Many important Pliocene hominin specimens have been recovered from Woranso-Mille, a paleontological research area in the Afar region of Ethiopia, including the complete cranium of Australopithecus anamensis, a partial skeleton of Australopithecus afarensis, mandibular and maxillary elements representing a new species, Australopithecus deyiremeda, and a partial foot of an as-yet-unnamed species. Woranso-Mille is the only site, so far, to have reported the co-existence of more than one early hominin species between 3.8 and 3.3 Ma and the temporal overlap between A. anamensis and A. afarensis. Thus, the site has important implications for our understanding of the paleoecology and taxonomic diversity of early hominins and their ecological niche. This paper explores the paleohabitats of Woranso-Mille through its faunal community ecological structure and taxonomic composition using correspondence analysis and Forbes modified similarity index. The results suggest that Pliocene Woranso-Mille was a mosaic of different habitat types, with riparian woodland and floodplain grassland along rivers draining into a lake, along with less mesic habitats such as woodland, grassland, and shrubland. The apparent high level of vegetation heterogeneity may have promoted dietary specializations and niche differentiation among the different Australopithecus species at Woranso-Mille and allowed for their co-existence at the site.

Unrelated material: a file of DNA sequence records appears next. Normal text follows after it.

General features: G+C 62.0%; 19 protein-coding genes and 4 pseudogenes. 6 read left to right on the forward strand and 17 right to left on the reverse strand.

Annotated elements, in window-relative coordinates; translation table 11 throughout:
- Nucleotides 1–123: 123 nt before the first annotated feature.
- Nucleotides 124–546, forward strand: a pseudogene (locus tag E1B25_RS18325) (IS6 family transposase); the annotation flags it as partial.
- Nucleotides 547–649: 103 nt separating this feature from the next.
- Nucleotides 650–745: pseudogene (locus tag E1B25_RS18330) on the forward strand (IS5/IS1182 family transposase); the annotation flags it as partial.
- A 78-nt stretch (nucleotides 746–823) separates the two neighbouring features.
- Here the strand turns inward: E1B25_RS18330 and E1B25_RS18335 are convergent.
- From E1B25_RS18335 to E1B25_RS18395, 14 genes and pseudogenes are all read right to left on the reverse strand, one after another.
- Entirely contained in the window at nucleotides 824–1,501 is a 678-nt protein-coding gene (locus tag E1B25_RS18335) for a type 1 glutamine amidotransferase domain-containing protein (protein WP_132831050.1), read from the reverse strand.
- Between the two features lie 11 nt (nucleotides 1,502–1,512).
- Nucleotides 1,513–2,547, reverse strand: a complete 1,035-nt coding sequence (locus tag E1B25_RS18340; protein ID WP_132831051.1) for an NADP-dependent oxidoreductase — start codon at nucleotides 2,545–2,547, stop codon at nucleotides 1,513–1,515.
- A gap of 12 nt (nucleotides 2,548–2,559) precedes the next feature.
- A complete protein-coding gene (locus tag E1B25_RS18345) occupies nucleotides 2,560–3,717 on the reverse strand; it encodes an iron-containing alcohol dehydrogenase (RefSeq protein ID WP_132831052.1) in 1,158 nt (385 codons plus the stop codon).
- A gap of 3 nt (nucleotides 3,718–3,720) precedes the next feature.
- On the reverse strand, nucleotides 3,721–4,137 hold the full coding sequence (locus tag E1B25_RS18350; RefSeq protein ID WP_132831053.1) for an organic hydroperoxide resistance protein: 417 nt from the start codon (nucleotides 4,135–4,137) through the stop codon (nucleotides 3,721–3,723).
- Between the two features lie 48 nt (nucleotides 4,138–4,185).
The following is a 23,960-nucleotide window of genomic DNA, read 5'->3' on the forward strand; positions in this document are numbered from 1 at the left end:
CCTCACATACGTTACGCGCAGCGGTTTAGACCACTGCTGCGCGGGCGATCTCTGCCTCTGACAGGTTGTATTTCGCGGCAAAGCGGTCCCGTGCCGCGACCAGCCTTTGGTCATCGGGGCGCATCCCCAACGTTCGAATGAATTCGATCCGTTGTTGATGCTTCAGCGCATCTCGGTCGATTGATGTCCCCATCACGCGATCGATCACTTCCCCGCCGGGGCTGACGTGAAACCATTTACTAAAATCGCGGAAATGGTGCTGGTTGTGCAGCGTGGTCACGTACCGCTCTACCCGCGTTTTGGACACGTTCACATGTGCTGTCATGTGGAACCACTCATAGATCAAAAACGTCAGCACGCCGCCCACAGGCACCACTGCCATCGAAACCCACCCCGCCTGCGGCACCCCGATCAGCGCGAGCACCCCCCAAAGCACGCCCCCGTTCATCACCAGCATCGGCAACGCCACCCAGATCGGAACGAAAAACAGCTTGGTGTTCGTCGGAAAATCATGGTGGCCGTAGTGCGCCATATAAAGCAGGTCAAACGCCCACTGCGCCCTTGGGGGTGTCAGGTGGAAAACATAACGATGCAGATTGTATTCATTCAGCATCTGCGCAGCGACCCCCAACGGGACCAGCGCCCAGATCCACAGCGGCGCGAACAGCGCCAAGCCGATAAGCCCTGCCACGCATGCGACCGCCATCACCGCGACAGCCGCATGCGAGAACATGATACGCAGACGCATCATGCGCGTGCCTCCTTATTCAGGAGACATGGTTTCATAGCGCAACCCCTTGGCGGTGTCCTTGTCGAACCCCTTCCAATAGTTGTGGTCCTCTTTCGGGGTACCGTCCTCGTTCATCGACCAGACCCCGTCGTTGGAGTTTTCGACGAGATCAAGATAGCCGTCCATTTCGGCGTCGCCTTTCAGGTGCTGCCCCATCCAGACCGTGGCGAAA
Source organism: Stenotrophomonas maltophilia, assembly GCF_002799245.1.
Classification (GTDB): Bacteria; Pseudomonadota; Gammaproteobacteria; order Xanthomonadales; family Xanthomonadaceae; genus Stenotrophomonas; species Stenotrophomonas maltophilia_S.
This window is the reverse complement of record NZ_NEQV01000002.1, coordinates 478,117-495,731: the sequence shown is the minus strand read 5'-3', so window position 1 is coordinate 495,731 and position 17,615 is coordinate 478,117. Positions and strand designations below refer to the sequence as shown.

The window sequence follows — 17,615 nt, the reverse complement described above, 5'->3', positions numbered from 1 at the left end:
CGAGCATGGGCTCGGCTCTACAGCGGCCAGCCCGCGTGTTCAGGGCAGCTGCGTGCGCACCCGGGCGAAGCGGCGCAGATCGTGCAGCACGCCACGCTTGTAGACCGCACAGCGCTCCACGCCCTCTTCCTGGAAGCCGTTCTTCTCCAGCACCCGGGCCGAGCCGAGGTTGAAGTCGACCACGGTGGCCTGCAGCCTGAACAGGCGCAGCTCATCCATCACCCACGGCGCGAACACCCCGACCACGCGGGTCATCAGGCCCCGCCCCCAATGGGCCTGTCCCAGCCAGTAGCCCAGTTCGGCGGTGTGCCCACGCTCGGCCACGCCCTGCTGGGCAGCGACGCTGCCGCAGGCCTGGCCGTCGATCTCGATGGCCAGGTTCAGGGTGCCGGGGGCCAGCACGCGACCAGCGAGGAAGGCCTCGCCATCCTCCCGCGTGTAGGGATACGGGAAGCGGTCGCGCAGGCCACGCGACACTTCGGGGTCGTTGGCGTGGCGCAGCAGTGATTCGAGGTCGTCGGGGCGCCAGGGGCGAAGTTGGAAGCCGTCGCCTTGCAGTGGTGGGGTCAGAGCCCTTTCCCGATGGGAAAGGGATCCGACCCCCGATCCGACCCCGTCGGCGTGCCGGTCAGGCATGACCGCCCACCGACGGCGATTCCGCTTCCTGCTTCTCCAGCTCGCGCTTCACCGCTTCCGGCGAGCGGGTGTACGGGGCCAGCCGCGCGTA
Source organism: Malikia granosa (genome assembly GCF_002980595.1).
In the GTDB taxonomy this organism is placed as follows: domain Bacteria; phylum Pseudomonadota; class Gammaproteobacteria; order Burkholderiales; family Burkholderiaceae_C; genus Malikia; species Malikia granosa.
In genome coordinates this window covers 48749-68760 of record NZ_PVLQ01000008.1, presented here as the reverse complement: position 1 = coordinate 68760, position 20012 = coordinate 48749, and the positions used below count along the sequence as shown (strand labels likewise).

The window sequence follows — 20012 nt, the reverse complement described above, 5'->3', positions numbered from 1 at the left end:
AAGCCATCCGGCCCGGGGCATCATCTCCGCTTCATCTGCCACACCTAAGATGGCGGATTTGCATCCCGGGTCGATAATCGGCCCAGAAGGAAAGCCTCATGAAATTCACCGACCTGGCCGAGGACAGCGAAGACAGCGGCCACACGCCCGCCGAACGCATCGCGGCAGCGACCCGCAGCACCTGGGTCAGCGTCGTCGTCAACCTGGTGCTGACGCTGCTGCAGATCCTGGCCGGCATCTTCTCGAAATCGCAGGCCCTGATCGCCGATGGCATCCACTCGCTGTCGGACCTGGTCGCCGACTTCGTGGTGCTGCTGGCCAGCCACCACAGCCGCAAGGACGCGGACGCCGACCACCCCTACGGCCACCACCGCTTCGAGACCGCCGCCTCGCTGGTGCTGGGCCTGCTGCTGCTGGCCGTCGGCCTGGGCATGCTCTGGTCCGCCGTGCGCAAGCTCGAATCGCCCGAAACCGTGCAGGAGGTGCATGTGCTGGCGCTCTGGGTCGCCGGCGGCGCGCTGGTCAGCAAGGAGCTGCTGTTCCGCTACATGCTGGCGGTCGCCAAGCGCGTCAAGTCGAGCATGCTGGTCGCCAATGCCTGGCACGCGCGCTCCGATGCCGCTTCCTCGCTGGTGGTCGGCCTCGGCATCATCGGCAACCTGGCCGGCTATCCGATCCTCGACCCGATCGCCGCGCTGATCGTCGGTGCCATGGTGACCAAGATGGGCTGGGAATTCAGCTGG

- Faunal community structure
- Faunal similarity
- Hominin diversity
ASJC Scopus subject areas
- Ecology, Evolution, Behavior and Systematics